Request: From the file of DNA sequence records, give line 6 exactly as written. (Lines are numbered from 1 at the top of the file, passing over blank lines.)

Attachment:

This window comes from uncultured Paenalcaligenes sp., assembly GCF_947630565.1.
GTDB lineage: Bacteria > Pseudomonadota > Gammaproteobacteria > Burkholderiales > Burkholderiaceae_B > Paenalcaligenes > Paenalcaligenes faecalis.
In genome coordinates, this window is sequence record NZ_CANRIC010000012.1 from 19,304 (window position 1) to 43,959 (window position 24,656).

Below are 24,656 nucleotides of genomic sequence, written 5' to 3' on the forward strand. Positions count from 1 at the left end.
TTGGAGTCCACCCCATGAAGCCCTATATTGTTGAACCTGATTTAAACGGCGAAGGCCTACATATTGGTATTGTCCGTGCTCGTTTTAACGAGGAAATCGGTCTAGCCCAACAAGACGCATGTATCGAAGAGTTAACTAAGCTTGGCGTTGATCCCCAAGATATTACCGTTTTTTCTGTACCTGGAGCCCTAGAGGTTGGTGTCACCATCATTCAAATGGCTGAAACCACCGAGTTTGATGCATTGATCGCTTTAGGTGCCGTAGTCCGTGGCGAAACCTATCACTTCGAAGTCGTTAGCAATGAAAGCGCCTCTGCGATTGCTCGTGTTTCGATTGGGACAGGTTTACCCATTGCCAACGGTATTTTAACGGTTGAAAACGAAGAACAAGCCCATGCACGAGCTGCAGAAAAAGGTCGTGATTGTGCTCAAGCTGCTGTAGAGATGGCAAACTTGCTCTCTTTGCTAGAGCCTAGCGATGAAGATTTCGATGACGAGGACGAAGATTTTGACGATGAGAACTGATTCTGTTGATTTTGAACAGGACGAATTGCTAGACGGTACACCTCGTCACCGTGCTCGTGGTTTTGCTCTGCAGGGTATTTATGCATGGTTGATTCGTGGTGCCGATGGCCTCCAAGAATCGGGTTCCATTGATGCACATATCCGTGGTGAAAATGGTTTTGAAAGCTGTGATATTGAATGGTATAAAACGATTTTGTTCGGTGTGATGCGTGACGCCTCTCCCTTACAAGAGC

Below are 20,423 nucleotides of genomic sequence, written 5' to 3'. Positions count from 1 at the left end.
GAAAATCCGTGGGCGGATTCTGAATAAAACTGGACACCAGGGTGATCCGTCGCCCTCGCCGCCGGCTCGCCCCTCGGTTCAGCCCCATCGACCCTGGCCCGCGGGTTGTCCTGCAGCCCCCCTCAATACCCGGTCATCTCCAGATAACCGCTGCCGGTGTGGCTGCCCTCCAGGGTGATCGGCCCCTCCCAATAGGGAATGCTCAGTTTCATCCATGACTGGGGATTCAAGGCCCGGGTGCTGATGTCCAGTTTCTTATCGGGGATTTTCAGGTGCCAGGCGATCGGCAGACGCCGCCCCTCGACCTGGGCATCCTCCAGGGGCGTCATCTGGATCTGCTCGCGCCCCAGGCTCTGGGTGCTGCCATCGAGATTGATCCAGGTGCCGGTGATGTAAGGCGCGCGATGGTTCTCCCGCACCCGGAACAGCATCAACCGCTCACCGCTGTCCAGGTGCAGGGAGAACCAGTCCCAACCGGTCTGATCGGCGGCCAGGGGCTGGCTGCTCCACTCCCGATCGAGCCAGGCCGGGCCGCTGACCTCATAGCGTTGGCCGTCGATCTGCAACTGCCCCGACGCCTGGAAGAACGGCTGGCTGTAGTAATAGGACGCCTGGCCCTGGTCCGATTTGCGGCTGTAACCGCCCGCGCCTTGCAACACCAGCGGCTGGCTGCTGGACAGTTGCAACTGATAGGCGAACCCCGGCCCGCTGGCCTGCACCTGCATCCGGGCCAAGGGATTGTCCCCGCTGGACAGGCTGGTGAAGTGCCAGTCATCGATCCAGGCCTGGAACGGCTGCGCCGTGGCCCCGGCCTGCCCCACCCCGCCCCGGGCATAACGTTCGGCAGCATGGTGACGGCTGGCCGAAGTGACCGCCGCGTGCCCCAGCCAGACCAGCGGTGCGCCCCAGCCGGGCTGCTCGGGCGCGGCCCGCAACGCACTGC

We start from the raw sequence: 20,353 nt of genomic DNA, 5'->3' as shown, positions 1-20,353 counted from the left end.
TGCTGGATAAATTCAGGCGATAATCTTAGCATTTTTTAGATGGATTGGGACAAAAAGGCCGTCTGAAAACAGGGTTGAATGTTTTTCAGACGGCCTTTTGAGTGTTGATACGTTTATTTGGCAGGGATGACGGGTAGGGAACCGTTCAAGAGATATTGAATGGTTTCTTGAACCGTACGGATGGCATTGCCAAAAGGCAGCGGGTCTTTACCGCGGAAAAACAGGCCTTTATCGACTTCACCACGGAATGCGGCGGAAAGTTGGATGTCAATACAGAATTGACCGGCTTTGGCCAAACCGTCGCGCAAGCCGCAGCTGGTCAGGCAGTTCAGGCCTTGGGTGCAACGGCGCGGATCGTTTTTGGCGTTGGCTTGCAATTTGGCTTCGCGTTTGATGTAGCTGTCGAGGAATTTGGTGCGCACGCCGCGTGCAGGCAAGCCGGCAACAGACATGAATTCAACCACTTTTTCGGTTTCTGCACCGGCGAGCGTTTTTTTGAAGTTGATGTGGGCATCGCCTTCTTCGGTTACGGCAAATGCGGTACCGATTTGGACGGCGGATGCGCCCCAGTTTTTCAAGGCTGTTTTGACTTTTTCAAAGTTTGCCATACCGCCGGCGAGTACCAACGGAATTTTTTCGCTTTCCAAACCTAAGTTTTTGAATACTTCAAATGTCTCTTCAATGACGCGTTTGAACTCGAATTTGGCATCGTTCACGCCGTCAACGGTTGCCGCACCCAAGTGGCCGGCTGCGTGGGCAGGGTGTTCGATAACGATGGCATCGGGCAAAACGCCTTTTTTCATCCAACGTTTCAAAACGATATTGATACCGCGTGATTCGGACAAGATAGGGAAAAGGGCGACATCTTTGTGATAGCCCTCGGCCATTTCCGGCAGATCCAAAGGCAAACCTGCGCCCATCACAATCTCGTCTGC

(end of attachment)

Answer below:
Below are 20,423 nucleotides of genomic sequence, written 5' to 3'. Positions count from 1 at the left end.